Report from Zambia
As CEO of the Centre for Infectious Disease Research in Zambia and associate professor of medicine at the University of North Carolina, Chapel Hill, Charles Holmes, MD, MPH '94, devotes much of his time and energy to protecting the next generation of Zambians against HIV/AIDS and other health threats. Through the work he and his team are conducting in collaboration with the government of Zambia, hundreds of thousands of people are now receiving lifesaving therapy, among them tens of thousands of women who have been treated for HIV during pregnancy to prevent children from contracting the disease—work Holmes says is critical if Africa is to avoid an epidemic rebound of HIV/AIDS.
Holmes, who previously worked in Malawi and with the President's Emergency Plan for AIDS Relief (PEPFAR) in Washington, D.C., stresses the importance of continued commitment and funding from national governments and donor institutions like PEPFAR, as well as the Global Fund to Fight AIDS, Tuberculosis and Malaria. "We are working hard to scale up innovative and more efficient models of service delivery to ensure greater efficiency, quality, and reach, but consistent funding is needed to make the transition," says Holmes.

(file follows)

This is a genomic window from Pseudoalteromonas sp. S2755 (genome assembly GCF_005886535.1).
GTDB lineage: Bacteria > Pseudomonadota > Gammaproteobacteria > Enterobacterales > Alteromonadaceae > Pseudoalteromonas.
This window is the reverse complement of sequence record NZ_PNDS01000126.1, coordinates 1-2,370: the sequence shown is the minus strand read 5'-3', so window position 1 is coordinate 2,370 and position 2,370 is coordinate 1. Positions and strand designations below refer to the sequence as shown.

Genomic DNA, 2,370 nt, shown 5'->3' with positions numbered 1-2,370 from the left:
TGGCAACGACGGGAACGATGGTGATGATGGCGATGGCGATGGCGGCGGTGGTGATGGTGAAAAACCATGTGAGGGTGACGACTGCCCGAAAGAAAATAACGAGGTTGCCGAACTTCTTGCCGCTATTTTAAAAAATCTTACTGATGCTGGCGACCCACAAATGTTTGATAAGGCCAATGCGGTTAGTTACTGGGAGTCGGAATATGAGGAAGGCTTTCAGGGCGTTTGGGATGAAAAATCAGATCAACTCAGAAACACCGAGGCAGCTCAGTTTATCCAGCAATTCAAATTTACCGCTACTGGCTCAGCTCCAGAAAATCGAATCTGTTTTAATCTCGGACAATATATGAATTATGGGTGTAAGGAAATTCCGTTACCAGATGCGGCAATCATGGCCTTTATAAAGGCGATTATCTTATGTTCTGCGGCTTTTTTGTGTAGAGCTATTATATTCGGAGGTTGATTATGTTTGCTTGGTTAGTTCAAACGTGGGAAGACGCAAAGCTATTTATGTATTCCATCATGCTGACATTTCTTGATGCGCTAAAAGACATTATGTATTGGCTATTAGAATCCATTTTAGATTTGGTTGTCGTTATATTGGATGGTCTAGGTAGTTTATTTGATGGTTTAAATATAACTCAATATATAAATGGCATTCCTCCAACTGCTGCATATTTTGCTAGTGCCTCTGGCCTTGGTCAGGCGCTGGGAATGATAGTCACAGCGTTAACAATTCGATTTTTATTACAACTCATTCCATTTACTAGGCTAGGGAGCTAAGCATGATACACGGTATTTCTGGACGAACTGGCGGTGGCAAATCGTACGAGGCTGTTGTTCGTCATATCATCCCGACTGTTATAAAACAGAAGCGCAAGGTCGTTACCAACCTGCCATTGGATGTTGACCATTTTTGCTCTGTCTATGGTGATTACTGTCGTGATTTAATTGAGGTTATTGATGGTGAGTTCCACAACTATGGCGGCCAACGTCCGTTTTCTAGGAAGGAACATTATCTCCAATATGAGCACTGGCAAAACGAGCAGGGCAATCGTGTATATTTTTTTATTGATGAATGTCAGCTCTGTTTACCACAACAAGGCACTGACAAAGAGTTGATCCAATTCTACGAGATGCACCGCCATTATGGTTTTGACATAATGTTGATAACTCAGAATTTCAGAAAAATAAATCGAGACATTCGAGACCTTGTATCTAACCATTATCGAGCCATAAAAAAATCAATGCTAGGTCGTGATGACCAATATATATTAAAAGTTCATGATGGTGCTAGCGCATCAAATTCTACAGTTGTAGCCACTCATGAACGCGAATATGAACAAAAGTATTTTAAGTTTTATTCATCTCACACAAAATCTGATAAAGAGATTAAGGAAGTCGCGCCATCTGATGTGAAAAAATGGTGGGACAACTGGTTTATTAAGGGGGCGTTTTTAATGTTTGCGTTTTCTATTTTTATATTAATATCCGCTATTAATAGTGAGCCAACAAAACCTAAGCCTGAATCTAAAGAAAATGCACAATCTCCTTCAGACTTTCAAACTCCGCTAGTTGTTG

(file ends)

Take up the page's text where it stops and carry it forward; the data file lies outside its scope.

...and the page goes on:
How can SPH students best prepare for the ever-changing world of global health? Holmes
suggests they get solid grounding and expertise in technical and quantitative skills.
"The ability to critically appraise data and to use both qualitative and quantitative
data to improve programs is extraordinarily important," he says. He adds that the
impact of problem-based learning cannot be overstated. Experience dealing with actual
public health problems—whether domestic or global —is paramount.